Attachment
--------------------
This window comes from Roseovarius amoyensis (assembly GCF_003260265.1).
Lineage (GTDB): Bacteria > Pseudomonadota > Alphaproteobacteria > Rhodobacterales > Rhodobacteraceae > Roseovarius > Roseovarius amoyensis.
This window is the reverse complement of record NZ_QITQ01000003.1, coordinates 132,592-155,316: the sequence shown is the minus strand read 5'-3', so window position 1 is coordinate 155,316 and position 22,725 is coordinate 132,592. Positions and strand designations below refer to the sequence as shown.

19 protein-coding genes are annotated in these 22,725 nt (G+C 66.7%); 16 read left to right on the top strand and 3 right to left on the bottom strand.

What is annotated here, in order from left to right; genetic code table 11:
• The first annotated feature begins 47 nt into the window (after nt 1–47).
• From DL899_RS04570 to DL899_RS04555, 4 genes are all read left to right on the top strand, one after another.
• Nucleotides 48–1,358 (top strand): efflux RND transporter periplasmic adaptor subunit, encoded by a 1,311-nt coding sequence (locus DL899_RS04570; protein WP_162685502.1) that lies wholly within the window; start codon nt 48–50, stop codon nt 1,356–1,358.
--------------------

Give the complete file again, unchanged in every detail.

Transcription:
This window comes from Roseovarius amoyensis (assembly GCF_003260265.1).
Lineage (GTDB): Bacteria > Pseudomonadota > Alphaproteobacteria > Rhodobacterales > Rhodobacteraceae > Roseovarius > Roseovarius amoyensis.
This window is the reverse complement of record NZ_QITQ01000003.1, coordinates 132,592-155,316: the sequence shown is the minus strand read 5'-3', so window position 1 is coordinate 155,316 and position 22,725 is coordinate 132,592. Positions and strand designations below refer to the sequence as shown.

19 protein-coding genes are annotated in these 22,725 nt (G+C 66.7%); 16 read left to right on the top strand and 3 right to left on the bottom strand.

What is annotated here, in order from left to right; genetic code table 11:
• The first annotated feature begins 47 nt into the window (after nt 1–47).
• From DL899_RS04570 to DL899_RS04555, 4 genes are all read left to right on the top strand, one after another.
• Nucleotides 48–1,358 (top strand): efflux RND transporter periplasmic adaptor subunit, encoded by a 1,311-nt coding sequence (locus DL899_RS04570; protein WP_162685502.1) that lies wholly within the window; start codon nt 48–50, stop codon nt 1,356–1,358.